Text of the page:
Arduino control of BLDC motor with hall sensors for a reaction wheel project

Hi all,

I'm using a Faulhaber 1509B BLDC motor with Hall sensors for an arduino-controlled reaction wheel project. However, I don't have any experience with BLDC motors, so I'm not sure what else I need besides the Arduino and the motor. I think I need an ESC to go with it; Faulhaber suggests using their SC 1801 controller with this particular motor. I just wanted to make sure I'm buying the right things, as these motors are pretty expensive.

Link to motor specs: https://www.faulhaber.com/en/products/series/1509b/ Link to ESC specs: https://www.faulhaber.com/en/products/series/sc-1801-p/

Will this motor and ESC be able to interface with an arduino? This is probably a basic question but I'm completely new to all things BLDC.

Thanks.

Hi, Welcome to the forum.

Please read the first post in any forum entitled how to use this forum. http://forum.arduino.cc/index.php/topic,148850.0.html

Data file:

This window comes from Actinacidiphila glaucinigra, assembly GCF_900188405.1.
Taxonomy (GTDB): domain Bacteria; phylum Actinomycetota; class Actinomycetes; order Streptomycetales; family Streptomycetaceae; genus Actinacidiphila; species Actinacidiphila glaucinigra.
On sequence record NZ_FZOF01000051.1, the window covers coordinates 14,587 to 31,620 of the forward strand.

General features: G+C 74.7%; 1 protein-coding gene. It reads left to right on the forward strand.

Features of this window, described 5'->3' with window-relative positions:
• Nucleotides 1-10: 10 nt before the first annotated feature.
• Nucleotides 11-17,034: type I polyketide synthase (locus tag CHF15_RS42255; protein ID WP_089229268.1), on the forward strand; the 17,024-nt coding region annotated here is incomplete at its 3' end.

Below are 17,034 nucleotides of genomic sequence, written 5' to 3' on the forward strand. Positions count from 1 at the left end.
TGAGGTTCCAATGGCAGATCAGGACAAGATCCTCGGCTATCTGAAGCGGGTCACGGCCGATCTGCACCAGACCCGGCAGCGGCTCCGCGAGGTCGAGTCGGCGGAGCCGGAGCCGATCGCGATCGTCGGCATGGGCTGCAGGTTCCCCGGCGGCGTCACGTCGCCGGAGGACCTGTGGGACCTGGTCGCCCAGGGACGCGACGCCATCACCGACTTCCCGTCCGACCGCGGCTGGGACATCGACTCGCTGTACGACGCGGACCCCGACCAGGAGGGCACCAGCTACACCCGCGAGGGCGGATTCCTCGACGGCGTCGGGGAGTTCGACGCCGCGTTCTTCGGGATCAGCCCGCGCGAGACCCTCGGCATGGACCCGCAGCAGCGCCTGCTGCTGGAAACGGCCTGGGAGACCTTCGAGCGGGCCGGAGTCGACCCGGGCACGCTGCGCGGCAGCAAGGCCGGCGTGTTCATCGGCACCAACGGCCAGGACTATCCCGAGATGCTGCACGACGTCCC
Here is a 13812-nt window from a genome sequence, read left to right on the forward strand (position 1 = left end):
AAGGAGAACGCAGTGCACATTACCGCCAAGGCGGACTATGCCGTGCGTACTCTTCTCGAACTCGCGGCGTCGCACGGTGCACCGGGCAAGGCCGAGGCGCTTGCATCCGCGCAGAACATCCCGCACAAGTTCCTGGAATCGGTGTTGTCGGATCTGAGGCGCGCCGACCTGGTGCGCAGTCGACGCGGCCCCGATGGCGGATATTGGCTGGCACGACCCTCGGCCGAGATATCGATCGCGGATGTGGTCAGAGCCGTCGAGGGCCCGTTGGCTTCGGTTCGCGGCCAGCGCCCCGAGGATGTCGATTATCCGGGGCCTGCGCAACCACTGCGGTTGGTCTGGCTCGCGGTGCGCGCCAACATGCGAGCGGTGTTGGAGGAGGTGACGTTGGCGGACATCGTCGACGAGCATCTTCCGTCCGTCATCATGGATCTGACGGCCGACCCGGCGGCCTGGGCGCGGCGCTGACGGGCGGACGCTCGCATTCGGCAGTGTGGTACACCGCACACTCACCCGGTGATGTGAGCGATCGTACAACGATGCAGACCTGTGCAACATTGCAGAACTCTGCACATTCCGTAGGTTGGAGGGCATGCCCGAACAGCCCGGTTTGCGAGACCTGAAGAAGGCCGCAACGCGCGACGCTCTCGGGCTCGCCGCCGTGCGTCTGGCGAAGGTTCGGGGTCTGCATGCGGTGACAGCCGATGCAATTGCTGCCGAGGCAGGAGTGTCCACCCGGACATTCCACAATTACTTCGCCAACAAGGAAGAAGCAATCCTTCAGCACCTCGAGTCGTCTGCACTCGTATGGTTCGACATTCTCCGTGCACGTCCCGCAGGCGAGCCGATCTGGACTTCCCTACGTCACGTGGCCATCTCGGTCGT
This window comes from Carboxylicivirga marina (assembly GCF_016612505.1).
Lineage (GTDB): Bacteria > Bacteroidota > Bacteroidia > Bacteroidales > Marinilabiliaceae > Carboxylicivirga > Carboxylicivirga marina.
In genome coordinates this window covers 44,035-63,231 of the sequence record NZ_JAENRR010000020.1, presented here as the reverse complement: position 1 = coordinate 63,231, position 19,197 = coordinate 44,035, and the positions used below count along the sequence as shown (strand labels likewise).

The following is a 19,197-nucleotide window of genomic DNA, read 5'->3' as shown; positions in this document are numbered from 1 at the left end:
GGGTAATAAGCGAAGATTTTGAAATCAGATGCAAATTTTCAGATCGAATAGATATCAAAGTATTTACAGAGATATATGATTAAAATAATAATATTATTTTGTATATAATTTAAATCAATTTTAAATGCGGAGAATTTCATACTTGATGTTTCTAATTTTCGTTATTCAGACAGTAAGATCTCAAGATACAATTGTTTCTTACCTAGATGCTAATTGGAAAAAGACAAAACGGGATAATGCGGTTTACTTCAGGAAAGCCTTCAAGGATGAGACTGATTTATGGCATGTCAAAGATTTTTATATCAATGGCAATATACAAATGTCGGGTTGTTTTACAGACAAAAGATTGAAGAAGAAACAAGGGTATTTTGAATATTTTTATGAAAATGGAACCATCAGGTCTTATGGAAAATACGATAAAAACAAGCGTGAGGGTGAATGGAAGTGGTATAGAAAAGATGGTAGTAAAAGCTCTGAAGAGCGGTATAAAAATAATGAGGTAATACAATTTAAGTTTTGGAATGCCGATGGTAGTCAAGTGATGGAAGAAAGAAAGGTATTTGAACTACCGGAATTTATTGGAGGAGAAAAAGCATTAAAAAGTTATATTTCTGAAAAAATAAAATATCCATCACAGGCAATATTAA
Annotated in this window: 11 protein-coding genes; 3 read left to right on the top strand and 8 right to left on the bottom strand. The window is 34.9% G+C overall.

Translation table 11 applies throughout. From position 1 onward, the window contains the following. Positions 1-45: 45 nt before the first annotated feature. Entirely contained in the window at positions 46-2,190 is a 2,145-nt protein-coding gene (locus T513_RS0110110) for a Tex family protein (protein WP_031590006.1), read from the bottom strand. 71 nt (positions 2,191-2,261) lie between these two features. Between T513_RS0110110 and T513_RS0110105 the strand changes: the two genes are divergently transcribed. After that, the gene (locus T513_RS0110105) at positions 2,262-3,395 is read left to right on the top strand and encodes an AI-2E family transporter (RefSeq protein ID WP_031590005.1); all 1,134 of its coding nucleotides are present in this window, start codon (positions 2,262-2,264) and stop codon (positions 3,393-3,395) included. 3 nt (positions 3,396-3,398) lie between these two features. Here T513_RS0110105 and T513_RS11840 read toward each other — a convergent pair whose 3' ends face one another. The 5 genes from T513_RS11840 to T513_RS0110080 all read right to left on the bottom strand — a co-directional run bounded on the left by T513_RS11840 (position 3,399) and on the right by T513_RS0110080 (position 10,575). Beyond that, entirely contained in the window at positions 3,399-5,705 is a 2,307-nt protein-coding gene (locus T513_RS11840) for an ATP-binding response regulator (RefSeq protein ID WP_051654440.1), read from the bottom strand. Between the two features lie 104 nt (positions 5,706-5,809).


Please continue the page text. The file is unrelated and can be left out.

youngstrick: Hi all,

I'm using a Faulhaber 1509B BLDC motor with Hall sensors for an arduino-controlled reaction wheel project.

What do you mean by a reaction wheel? Are you referring to the type that satellites use to change attitude?

https://www.youtube.com/watch?v=EXnqTtZ5pW0

Tom... :)

With a sensored motor a sensored ESC is an obvious choice. Its possible to put together your own 3-phase bridge to drive a low power motor like this if you have the experience, but its not trivial.

Its important whatever contoller you get for the motor uses the hall sensors or you'll only have open-loop control of a low torque motor which will be very weak indeed.

This is a high speed motor and 4-poles rather then 2, so the commutation rate is about 18kHz at 15kRPM, which would be close to the limit for software/interrupt driven commutation anyway.

There are various ICs that provide 3-phase bridge or bridge driver with hall sensor logic built in, and a fair few microcontrollers with hardware support, its probably worth looking to see if there's a good hobby-priced module available where someone's done all the work already.

RC ESCs are overkill for that motor in terms of power handling, but a sensored ESC shouldn't have trouble driving a lower power motor than it was designed for.

Hi, How much torque do you think you will need, a reaction motor is used by applying torque to its surroundings by being accelerated or decelerated.

Tom.. :)